Thoughtful Data Science: Working with data by creating visually intuitive insights with Jupyter and Pixiedust
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Approaching the practice of data science by scripting your own data pipeline and dashboards
- David teaches how to build a new data pipeline using Pixiedust
- How to get the most out of Jupyter notebooks
- Think about the data and their visualisations, before worrying about the algorithms
Data science has become the one scientific endeavor every business has to contend with today. We also need to learn why data algorithms work, but even more importantly, we need to be able to create new insights from our data that we can actually work with. The why is addressed in many publications today, but it is not easy to create insights such that the data scientist does not look like a mountebank creating opaque notebook code before getting to the visually compelling bits of data science: the data science process itself has to be transparent, easy to understand, and it has to be straightforward to optimise.
David Taieb created Pixiedust in Python to be able to teach non-data scientists to use Jupyter notebooks, without having to slog through the considerable amount of Jupyter code required to be able to create simple and sometimes not-so-simple insights into data. It is possible to use Pixiedust by just writing a few lines in HTML and CSS, while retaining the ability to drop or remove algorithms and visualisation options, adjust the data pipeline to the requirements posed by the data or just get some very quick results. The case studies represent a carefully graded ladder of progress, ranging all the way from data mined from social media to geo-analytical data helpful in business decision making.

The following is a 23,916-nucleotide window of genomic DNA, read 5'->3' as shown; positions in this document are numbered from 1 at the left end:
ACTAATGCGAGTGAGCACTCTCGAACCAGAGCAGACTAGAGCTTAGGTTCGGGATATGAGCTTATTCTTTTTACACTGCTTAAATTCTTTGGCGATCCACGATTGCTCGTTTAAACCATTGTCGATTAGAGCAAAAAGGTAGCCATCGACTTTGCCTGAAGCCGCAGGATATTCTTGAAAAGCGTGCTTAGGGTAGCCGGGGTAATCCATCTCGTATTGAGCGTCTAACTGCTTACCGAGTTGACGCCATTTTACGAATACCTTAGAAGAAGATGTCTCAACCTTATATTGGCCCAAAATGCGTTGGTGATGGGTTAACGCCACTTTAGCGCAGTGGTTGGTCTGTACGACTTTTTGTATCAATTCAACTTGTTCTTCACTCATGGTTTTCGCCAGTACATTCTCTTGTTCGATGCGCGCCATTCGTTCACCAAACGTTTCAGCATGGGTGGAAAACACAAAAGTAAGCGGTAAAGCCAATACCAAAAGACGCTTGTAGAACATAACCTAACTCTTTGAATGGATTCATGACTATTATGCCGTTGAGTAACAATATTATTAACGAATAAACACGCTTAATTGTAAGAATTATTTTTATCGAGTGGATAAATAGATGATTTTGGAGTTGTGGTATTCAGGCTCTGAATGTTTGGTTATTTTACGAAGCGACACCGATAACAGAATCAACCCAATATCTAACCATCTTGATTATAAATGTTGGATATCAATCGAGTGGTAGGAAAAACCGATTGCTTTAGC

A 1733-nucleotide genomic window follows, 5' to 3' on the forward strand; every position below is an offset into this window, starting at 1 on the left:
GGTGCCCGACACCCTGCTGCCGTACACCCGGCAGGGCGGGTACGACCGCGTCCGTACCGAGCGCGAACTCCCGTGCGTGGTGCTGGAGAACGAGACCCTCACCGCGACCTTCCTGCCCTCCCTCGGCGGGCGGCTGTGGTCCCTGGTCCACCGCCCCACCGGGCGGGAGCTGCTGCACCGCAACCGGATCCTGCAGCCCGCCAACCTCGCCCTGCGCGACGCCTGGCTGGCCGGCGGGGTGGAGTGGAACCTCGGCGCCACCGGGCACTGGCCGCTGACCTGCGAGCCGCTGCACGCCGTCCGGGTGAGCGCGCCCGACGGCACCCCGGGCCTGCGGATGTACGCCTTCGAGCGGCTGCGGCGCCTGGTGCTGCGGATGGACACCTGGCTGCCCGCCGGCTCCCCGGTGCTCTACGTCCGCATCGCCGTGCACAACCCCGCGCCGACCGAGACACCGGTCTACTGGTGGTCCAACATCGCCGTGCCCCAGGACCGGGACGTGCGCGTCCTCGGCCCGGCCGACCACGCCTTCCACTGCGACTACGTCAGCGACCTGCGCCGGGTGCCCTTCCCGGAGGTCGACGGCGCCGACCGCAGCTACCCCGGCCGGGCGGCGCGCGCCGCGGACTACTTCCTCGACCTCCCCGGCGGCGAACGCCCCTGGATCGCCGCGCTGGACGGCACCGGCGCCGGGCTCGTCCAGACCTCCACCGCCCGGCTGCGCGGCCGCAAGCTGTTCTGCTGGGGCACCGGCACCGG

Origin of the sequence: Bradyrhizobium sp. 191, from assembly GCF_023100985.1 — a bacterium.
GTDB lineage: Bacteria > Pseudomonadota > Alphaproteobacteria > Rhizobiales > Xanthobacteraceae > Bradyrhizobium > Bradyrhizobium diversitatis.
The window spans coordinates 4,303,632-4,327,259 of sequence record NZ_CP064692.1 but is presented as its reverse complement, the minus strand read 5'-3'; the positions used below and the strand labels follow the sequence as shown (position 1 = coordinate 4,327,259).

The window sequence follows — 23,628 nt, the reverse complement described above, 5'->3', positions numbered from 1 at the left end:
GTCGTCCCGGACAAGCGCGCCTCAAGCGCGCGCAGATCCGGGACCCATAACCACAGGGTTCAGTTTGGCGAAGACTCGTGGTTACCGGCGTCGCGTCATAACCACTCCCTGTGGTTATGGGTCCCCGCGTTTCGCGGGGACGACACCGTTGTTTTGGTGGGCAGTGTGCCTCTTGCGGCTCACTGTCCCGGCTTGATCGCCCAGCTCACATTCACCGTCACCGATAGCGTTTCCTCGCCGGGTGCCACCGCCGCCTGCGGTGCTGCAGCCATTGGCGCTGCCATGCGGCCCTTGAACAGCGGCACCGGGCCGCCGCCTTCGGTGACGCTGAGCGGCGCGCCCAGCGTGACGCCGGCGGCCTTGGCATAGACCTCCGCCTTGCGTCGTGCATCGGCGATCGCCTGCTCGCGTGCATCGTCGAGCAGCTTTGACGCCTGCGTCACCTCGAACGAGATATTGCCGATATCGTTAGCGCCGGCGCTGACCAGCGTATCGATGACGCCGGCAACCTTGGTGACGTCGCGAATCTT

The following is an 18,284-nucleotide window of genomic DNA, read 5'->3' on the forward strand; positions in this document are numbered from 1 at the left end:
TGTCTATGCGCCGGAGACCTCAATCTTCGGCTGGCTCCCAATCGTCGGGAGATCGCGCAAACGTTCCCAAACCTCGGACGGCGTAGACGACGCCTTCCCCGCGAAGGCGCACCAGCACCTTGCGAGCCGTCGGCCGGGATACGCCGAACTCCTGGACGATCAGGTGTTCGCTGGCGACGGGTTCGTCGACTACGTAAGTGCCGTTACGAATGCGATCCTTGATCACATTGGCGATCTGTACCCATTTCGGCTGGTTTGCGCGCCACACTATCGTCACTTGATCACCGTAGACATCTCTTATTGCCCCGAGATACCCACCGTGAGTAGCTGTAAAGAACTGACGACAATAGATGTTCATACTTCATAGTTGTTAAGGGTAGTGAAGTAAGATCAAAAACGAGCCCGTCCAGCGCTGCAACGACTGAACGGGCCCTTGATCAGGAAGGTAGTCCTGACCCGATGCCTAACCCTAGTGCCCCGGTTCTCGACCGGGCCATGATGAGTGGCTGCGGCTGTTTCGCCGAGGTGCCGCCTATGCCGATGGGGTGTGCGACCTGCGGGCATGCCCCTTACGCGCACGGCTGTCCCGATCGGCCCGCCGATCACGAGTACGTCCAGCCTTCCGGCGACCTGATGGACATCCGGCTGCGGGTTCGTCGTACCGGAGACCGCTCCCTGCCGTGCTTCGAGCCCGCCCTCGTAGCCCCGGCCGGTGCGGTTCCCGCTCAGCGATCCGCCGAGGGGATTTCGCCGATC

It is, however, possible to use both Python and Scala to add features to the Pixiedust data pipeline, and ultimately, to bring the power of the Spark big data framework to the data scientist.
What you will learn
- How to write basic Pixiedust dashboards
- Building your own data pipelines without writing connecting pipeline code
- Learn how to use Jupyter notebooks without the pain
- Create compelling data visualisations in Pixiedust
- Write applications running on Spark, without writing Spark code
Who This Book Is For
To produce a functioning Pixiedust dashboard, only a modicum of HMTL and CSS is required. Fluency in data interpretation and visualization is also a necessary, since this book is addressed to data professionals, e.g. business and general data analysts. The later chapters also much to offer to the budding data scientist, and to developers on a path to becoming data scientists, since they get to play with Python code running in Jupyter notebooks.